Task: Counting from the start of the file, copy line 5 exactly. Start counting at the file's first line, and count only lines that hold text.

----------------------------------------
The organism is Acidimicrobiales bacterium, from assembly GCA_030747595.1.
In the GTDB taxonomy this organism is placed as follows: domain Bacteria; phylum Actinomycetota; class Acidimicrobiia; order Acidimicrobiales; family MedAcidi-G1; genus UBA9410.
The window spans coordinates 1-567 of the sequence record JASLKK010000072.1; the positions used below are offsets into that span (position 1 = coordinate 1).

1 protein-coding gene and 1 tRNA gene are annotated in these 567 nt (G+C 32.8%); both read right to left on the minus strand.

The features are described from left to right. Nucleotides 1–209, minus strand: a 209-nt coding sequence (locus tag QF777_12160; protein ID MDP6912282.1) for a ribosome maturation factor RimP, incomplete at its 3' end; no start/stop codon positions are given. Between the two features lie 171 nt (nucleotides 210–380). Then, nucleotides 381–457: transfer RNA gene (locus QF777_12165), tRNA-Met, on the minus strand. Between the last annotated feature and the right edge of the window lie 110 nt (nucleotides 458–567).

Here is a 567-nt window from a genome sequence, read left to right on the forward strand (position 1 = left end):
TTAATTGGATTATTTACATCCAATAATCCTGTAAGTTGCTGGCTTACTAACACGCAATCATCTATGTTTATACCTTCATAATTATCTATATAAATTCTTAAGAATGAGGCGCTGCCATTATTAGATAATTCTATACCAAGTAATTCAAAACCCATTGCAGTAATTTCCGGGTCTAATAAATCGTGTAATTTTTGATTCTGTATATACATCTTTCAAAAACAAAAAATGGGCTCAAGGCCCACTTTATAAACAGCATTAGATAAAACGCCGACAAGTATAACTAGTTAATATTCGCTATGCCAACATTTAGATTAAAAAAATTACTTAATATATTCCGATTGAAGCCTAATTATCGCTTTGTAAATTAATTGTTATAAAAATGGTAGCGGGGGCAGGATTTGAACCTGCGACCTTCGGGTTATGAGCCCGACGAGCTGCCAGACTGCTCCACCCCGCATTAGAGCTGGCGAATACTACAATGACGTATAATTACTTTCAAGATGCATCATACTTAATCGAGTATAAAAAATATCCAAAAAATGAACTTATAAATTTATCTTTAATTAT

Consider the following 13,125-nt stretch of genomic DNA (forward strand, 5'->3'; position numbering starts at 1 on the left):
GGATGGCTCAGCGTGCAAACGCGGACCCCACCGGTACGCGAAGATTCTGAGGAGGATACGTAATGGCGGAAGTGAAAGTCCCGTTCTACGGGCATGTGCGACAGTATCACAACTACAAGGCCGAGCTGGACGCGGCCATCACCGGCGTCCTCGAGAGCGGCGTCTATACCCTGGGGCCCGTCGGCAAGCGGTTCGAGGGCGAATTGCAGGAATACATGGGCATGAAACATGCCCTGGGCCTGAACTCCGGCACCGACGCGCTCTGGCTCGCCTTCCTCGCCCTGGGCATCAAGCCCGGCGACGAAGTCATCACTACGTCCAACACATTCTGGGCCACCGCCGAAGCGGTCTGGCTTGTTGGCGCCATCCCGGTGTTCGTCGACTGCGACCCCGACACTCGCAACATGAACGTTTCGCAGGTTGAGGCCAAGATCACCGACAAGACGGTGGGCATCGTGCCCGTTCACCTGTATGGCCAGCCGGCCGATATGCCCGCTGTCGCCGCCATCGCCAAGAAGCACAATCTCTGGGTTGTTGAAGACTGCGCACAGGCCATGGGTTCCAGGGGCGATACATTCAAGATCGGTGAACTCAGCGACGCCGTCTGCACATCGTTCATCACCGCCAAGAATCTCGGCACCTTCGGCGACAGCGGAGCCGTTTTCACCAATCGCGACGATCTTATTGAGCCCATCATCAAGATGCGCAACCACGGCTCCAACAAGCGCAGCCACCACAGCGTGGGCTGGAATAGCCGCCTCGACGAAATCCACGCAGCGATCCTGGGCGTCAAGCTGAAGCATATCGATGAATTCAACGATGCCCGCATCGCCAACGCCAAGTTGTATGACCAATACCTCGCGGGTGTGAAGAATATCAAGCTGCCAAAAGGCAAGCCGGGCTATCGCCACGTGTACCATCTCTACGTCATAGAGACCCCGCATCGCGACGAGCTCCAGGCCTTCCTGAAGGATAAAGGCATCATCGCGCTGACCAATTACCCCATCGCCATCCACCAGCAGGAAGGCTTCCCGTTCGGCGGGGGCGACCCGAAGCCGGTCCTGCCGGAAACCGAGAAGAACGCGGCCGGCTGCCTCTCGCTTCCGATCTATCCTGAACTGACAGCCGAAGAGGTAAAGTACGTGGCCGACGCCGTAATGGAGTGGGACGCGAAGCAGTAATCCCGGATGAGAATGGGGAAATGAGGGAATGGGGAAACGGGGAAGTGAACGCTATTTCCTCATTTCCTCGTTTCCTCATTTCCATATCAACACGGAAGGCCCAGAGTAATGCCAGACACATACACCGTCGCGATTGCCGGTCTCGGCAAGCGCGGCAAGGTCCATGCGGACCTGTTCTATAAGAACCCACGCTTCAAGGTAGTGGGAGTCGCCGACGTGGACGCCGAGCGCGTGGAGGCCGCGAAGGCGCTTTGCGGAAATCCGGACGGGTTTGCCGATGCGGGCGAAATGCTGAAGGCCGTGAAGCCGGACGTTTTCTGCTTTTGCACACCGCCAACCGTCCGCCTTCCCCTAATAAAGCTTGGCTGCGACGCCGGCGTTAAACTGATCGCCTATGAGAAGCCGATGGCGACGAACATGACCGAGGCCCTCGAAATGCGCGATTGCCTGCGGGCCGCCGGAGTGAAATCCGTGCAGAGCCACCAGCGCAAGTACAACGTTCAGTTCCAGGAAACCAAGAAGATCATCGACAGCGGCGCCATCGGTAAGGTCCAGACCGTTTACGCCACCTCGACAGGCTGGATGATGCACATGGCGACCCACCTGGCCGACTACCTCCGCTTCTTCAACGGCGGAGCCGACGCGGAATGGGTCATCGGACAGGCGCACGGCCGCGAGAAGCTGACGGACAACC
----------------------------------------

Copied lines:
The features are described from left to right. Nucleotides 1–209, minus strand: a 209-nt coding sequence (locus tag QF777_12160; protein ID MDP6912282.1) for a ribosome maturation factor RimP, incomplete at its 3' end; no start/stop codon positions are given. Between the two features lie 171 nt (nucleotides 210–380). Then, nucleotides 381–457: transfer RNA gene (locus QF777_12165), tRNA-Met, on the minus strand. Between the last annotated feature and the right edge of the window lie 110 nt (nucleotides 458–567).